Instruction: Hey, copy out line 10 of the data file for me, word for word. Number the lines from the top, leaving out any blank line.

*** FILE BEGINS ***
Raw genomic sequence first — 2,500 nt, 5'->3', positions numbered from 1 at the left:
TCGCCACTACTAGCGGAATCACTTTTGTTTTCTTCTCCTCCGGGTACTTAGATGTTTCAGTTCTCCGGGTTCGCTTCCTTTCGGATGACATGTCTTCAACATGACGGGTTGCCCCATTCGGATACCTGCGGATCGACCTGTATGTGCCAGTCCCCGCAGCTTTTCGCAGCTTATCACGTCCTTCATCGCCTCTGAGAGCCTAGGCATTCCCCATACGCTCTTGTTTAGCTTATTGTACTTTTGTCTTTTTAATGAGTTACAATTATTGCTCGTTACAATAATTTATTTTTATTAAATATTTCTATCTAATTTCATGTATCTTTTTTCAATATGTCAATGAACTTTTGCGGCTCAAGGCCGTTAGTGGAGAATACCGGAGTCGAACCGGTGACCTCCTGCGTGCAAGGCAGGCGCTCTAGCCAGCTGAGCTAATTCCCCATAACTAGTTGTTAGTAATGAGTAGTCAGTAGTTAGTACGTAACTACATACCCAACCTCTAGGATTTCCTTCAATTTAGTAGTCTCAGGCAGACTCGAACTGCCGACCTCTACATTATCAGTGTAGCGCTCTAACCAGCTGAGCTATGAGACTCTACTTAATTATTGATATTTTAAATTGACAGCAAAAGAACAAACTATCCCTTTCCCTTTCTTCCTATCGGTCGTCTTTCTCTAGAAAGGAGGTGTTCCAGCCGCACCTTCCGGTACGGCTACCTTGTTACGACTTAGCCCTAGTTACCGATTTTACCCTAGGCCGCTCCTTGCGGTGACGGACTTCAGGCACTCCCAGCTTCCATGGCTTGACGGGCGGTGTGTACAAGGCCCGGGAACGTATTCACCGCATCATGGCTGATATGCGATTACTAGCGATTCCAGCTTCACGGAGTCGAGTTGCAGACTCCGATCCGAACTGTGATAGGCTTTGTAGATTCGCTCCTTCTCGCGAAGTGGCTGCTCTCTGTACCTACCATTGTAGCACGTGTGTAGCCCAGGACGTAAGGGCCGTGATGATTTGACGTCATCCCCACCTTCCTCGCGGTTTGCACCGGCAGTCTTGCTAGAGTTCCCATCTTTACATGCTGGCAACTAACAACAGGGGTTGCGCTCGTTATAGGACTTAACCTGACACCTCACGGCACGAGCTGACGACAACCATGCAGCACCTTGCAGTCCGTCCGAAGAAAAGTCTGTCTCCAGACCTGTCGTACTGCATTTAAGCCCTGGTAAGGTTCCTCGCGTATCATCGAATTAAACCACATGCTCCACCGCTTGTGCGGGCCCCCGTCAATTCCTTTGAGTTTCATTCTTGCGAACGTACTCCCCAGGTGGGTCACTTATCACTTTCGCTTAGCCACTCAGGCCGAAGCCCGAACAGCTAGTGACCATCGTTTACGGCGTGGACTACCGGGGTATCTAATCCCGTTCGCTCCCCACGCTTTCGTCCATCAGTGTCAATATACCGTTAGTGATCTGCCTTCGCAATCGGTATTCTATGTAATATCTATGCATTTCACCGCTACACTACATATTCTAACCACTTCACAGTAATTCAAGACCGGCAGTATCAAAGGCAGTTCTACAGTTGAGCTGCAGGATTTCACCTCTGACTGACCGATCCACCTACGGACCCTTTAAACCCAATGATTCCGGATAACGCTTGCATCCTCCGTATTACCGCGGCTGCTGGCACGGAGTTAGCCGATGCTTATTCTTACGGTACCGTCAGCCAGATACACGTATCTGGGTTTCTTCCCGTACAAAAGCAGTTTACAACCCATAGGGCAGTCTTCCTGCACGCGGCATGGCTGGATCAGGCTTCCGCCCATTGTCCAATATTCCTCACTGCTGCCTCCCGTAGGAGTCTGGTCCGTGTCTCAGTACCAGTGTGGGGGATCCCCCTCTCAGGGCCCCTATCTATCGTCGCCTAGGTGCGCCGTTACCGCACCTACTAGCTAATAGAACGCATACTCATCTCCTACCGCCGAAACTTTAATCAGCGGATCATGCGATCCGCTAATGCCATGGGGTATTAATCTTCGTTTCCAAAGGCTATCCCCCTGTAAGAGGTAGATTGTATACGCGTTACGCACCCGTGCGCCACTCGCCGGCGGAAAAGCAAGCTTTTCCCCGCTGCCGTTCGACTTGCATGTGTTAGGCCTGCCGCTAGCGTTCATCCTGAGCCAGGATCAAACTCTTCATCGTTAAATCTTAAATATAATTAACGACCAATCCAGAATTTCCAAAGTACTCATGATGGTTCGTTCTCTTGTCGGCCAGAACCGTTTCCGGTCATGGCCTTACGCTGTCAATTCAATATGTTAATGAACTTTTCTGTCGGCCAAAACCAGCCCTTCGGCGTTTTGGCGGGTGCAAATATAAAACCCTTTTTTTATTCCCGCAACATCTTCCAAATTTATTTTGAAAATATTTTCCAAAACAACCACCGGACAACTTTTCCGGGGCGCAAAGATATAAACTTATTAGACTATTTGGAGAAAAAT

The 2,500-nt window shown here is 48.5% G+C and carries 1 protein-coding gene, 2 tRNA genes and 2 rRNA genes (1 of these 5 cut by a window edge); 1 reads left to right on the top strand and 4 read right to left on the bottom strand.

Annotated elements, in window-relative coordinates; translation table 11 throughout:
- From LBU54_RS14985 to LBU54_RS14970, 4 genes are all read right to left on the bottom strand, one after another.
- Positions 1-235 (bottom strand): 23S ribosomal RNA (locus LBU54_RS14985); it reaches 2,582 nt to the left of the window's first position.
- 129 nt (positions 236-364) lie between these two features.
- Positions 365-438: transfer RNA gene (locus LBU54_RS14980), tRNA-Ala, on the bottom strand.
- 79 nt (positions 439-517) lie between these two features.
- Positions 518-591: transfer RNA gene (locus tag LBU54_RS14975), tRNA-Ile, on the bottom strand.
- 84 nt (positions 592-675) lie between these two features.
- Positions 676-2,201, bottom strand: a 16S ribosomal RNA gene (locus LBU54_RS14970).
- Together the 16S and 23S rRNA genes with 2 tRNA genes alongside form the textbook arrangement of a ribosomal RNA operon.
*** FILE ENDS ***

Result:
- Positions 518-591: transfer RNA gene (locus tag LBU54_RS14975), tRNA-Ile, on the bottom strand.